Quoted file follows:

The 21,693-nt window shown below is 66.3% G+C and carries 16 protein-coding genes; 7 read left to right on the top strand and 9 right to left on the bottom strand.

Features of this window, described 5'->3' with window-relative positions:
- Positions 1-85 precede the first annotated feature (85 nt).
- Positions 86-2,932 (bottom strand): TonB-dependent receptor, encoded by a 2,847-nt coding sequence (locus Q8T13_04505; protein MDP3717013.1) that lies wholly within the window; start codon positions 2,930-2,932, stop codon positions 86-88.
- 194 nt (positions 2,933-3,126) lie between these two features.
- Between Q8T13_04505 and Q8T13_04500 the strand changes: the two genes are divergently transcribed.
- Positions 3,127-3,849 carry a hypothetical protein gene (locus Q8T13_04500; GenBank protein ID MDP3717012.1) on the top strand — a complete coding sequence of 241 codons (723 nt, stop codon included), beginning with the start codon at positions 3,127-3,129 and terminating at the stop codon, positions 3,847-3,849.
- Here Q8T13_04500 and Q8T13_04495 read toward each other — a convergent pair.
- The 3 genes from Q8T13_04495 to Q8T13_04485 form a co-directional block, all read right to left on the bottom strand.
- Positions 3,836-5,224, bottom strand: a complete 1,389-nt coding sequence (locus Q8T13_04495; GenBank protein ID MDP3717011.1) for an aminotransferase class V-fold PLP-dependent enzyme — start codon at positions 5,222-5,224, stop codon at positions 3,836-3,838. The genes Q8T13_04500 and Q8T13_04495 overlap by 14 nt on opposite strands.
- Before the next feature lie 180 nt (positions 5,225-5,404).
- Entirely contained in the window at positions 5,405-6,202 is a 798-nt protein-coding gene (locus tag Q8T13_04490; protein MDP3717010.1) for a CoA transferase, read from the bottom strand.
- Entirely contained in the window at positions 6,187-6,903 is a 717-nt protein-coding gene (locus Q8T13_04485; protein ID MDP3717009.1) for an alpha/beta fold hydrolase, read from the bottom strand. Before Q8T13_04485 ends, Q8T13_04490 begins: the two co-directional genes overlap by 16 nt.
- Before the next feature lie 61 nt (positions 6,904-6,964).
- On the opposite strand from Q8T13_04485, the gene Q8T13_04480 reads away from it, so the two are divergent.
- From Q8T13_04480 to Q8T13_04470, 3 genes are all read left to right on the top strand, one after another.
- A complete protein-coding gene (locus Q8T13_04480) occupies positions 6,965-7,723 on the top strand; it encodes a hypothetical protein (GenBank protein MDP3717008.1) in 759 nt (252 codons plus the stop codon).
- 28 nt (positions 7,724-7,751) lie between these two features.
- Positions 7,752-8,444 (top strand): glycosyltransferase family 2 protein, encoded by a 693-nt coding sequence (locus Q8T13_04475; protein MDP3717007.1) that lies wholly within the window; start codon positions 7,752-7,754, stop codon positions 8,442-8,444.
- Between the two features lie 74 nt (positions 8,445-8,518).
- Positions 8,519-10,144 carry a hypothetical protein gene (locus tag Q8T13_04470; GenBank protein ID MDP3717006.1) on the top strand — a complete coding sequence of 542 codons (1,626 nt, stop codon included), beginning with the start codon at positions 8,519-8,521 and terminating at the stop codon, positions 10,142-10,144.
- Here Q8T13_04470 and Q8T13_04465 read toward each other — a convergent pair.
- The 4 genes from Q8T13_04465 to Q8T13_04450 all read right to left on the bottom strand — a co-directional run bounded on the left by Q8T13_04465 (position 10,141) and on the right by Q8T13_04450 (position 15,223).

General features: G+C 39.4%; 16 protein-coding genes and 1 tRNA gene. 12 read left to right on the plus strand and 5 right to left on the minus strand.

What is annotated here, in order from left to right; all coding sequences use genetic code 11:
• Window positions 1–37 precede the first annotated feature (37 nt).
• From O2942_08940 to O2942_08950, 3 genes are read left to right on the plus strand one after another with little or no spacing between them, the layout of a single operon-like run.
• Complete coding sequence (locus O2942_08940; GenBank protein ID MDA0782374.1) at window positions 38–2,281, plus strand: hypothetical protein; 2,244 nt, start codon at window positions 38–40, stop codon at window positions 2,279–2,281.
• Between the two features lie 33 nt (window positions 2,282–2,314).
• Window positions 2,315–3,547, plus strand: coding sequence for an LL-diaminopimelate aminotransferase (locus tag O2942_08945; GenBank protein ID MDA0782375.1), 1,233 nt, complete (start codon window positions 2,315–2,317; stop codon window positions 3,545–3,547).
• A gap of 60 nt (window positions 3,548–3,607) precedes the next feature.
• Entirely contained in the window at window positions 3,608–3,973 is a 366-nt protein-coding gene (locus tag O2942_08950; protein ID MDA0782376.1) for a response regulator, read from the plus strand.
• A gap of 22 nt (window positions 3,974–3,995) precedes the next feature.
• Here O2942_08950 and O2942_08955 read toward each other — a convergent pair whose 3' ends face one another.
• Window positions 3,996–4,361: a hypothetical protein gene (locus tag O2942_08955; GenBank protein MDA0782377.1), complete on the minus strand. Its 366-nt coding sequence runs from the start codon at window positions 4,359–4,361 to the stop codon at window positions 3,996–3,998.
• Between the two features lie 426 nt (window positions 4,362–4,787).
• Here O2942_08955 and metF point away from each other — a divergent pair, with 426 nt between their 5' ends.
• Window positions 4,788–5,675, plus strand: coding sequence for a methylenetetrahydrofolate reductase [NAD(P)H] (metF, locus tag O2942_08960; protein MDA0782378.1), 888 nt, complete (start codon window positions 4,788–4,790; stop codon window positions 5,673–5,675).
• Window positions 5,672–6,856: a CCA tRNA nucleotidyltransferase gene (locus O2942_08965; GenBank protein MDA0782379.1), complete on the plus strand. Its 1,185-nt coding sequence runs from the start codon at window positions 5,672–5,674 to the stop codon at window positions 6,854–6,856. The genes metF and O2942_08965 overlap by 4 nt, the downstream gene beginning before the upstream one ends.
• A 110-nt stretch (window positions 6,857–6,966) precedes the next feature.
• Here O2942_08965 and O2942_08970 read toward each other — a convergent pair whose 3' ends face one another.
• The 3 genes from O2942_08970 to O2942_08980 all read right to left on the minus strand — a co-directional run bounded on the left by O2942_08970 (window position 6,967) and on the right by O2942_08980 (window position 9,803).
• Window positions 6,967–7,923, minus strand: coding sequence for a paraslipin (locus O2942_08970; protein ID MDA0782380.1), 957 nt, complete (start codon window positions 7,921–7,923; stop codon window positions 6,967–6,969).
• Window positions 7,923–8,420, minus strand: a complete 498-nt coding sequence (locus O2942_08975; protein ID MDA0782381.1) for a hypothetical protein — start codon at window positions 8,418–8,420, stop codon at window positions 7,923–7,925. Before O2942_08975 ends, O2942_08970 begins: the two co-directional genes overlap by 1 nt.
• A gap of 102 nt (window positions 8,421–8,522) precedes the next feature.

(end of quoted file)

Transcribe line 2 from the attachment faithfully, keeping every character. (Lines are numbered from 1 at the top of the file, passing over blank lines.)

Features of this window, described 5'->3' with window-relative positions: